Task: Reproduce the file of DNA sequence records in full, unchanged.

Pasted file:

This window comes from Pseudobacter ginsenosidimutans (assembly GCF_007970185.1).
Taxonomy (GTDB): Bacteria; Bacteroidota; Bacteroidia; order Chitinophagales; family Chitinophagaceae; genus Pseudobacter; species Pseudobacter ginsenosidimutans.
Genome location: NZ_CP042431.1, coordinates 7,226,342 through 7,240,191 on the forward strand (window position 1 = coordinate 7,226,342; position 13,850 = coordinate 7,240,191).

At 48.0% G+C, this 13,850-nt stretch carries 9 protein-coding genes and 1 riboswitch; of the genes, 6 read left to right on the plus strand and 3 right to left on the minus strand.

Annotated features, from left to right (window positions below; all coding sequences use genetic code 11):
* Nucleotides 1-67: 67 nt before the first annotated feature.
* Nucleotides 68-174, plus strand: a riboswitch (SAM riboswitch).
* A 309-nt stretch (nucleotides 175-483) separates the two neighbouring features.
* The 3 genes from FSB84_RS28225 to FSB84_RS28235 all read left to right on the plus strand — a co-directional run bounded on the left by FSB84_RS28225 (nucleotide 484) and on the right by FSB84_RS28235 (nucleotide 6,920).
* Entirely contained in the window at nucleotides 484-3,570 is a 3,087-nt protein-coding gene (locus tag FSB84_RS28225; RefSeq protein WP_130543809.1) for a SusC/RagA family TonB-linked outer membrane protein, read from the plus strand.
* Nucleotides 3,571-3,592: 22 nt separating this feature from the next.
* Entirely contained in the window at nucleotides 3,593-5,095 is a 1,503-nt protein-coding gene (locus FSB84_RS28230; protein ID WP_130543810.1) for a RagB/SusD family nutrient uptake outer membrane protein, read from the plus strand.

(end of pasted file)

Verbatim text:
This window comes from Pseudobacter ginsenosidimutans (assembly GCF_007970185.1).
Taxonomy (GTDB): Bacteria; Bacteroidota; Bacteroidia; order Chitinophagales; family Chitinophagaceae; genus Pseudobacter; species Pseudobacter ginsenosidimutans.
Genome location: NZ_CP042431.1, coordinates 7,226,342 through 7,240,191 on the forward strand (window position 1 = coordinate 7,226,342; position 13,850 = coordinate 7,240,191).

At 48.0% G+C, this 13,850-nt stretch carries 9 protein-coding genes and 1 riboswitch; of the genes, 6 read left to right on the plus strand and 3 right to left on the minus strand.

Annotated features, from left to right (window positions below; all coding sequences use genetic code 11):
* Nucleotides 1-67: 67 nt before the first annotated feature.
* Nucleotides 68-174, plus strand: a riboswitch (SAM riboswitch).
* A 309-nt stretch (nucleotides 175-483) separates the two neighbouring features.
* The 3 genes from FSB84_RS28225 to FSB84_RS28235 all read left to right on the plus strand — a co-directional run bounded on the left by FSB84_RS28225 (nucleotide 484) and on the right by FSB84_RS28235 (nucleotide 6,920).
* Entirely contained in the window at nucleotides 484-3,570 is a 3,087-nt protein-coding gene (locus tag FSB84_RS28225; RefSeq protein WP_130543809.1) for a SusC/RagA family TonB-linked outer membrane protein, read from the plus strand.
* Nucleotides 3,571-3,592: 22 nt separating this feature from the next.
* Entirely contained in the window at nucleotides 3,593-5,095 is a 1,503-nt protein-coding gene (locus FSB84_RS28230; protein ID WP_130543810.1) for a RagB/SusD family nutrient uptake outer membrane protein, read from the plus strand.